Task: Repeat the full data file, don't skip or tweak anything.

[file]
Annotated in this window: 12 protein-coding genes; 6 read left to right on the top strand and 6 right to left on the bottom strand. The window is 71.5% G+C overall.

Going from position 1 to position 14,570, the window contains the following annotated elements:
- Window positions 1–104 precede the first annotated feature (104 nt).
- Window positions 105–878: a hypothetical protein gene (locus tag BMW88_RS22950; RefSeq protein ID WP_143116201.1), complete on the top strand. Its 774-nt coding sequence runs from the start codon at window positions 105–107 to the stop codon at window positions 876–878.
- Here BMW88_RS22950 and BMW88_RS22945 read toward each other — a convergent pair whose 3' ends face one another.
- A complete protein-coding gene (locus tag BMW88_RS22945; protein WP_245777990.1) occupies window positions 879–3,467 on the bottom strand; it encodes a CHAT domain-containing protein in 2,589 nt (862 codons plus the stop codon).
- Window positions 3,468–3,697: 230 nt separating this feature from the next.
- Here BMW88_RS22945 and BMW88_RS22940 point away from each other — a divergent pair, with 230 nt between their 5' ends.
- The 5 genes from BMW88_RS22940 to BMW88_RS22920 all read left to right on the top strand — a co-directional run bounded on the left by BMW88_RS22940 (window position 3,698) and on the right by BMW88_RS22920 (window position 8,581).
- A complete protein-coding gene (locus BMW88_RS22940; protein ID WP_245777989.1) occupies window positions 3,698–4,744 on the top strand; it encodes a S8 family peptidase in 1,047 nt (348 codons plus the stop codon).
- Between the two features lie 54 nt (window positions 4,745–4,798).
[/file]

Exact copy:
Annotated in this window: 12 protein-coding genes; 6 read left to right on the top strand and 6 right to left on the bottom strand. The window is 71.5% G+C overall.

Going from position 1 to position 14,570, the window contains the following annotated elements:
- Window positions 1–104 precede the first annotated feature (104 nt).
- Window positions 105–878: a hypothetical protein gene (locus tag BMW88_RS22950; RefSeq protein ID WP_143116201.1), complete on the top strand. Its 774-nt coding sequence runs from the start codon at window positions 105–107 to the stop codon at window positions 876–878.
- Here BMW88_RS22950 and BMW88_RS22945 read toward each other — a convergent pair whose 3' ends face one another.
- A complete protein-coding gene (locus tag BMW88_RS22945; protein WP_245777990.1) occupies window positions 879–3,467 on the bottom strand; it encodes a CHAT domain-containing protein in 2,589 nt (862 codons plus the stop codon).
- Window positions 3,468–3,697: 230 nt separating this feature from the next.
- Here BMW88_RS22945 and BMW88_RS22940 point away from each other — a divergent pair, with 230 nt between their 5' ends.
- The 5 genes from BMW88_RS22940 to BMW88_RS22920 all read left to right on the top strand — a co-directional run bounded on the left by BMW88_RS22940 (window position 3,698) and on the right by BMW88_RS22920 (window position 8,581).
- A complete protein-coding gene (locus BMW88_RS22940; protein ID WP_245777989.1) occupies window positions 3,698–4,744 on the top strand; it encodes a S8 family peptidase in 1,047 nt (348 codons plus the stop codon).
- Between the two features lie 54 nt (window positions 4,745–4,798).